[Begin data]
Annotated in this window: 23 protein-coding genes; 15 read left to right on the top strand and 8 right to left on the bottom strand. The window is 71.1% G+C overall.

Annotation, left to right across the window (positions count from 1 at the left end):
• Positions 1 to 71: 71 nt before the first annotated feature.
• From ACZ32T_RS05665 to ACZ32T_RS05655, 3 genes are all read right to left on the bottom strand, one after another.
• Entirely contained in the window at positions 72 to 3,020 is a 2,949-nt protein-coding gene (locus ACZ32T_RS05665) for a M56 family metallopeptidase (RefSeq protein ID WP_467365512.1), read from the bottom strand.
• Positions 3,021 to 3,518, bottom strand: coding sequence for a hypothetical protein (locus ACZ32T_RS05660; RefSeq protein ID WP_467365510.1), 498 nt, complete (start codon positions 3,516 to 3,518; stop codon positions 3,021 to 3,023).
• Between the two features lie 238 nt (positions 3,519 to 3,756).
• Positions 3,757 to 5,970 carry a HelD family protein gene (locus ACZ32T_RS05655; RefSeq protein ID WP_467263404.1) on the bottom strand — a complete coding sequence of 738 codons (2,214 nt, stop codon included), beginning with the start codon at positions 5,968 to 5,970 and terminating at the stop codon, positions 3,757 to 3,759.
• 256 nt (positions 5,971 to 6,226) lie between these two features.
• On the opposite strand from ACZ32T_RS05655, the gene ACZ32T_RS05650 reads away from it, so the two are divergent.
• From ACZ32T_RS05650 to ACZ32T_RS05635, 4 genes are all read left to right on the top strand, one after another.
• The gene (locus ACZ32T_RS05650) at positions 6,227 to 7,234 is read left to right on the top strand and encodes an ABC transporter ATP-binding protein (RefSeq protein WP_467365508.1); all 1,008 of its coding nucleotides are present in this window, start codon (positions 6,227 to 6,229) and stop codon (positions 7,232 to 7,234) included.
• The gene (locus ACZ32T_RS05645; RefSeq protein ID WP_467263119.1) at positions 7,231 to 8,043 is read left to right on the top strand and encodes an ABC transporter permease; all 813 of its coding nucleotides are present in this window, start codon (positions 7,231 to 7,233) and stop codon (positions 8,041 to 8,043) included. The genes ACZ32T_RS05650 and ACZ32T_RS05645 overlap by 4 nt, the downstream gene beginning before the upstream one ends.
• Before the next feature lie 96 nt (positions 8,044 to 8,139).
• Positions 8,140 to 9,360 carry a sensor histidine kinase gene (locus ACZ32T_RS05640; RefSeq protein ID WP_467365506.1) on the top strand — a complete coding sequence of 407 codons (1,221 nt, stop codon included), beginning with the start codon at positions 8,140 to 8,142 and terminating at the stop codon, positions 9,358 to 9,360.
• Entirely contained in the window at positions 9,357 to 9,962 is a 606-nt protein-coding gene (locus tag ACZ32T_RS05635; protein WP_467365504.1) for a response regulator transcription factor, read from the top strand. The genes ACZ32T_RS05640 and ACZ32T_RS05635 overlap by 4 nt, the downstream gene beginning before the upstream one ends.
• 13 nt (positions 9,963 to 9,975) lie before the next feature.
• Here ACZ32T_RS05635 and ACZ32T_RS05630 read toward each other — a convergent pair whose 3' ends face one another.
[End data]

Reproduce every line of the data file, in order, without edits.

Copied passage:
Annotated in this window: 23 protein-coding genes; 15 read left to right on the top strand and 8 right to left on the bottom strand. The window is 71.1% G+C overall.

Annotation, left to right across the window (positions count from 1 at the left end):
• Positions 1 to 71: 71 nt before the first annotated feature.
• From ACZ32T_RS05665 to ACZ32T_RS05655, 3 genes are all read right to left on the bottom strand, one after another.
• Entirely contained in the window at positions 72 to 3,020 is a 2,949-nt protein-coding gene (locus ACZ32T_RS05665) for a M56 family metallopeptidase (RefSeq protein ID WP_467365512.1), read from the bottom strand.
• Positions 3,021 to 3,518, bottom strand: coding sequence for a hypothetical protein (locus ACZ32T_RS05660; RefSeq protein ID WP_467365510.1), 498 nt, complete (start codon positions 3,516 to 3,518; stop codon positions 3,021 to 3,023).
• Between the two features lie 238 nt (positions 3,519 to 3,756).
• Positions 3,757 to 5,970 carry a HelD family protein gene (locus ACZ32T_RS05655; RefSeq protein ID WP_467263404.1) on the bottom strand — a complete coding sequence of 738 codons (2,214 nt, stop codon included), beginning with the start codon at positions 5,968 to 5,970 and terminating at the stop codon, positions 3,757 to 3,759.
• 256 nt (positions 5,971 to 6,226) lie between these two features.
• On the opposite strand from ACZ32T_RS05655, the gene ACZ32T_RS05650 reads away from it, so the two are divergent.
• From ACZ32T_RS05650 to ACZ32T_RS05635, 4 genes are all read left to right on the top strand, one after another.
• The gene (locus ACZ32T_RS05650) at positions 6,227 to 7,234 is read left to right on the top strand and encodes an ABC transporter ATP-binding protein (RefSeq protein WP_467365508.1); all 1,008 of its coding nucleotides are present in this window, start codon (positions 6,227 to 6,229) and stop codon (positions 7,232 to 7,234) included.
• The gene (locus ACZ32T_RS05645; RefSeq protein ID WP_467263119.1) at positions 7,231 to 8,043 is read left to right on the top strand and encodes an ABC transporter permease; all 813 of its coding nucleotides are present in this window, start codon (positions 7,231 to 7,233) and stop codon (positions 8,041 to 8,043) included. The genes ACZ32T_RS05650 and ACZ32T_RS05645 overlap by 4 nt, the downstream gene beginning before the upstream one ends.
• Before the next feature lie 96 nt (positions 8,044 to 8,139).
• Positions 8,140 to 9,360 carry a sensor histidine kinase gene (locus ACZ32T_RS05640; RefSeq protein ID WP_467365506.1) on the top strand — a complete coding sequence of 407 codons (1,221 nt, stop codon included), beginning with the start codon at positions 8,140 to 8,142 and terminating at the stop codon, positions 9,358 to 9,360.
• Entirely contained in the window at positions 9,357 to 9,962 is a 606-nt protein-coding gene (locus tag ACZ32T_RS05635; protein WP_467365504.1) for a response regulator transcription factor, read from the top strand. The genes ACZ32T_RS05640 and ACZ32T_RS05635 overlap by 4 nt, the downstream gene beginning before the upstream one ends.
• 13 nt (positions 9,963 to 9,975) lie before the next feature.
• Here ACZ32T_RS05635 and ACZ32T_RS05630 read toward each other — a convergent pair whose 3' ends face one another.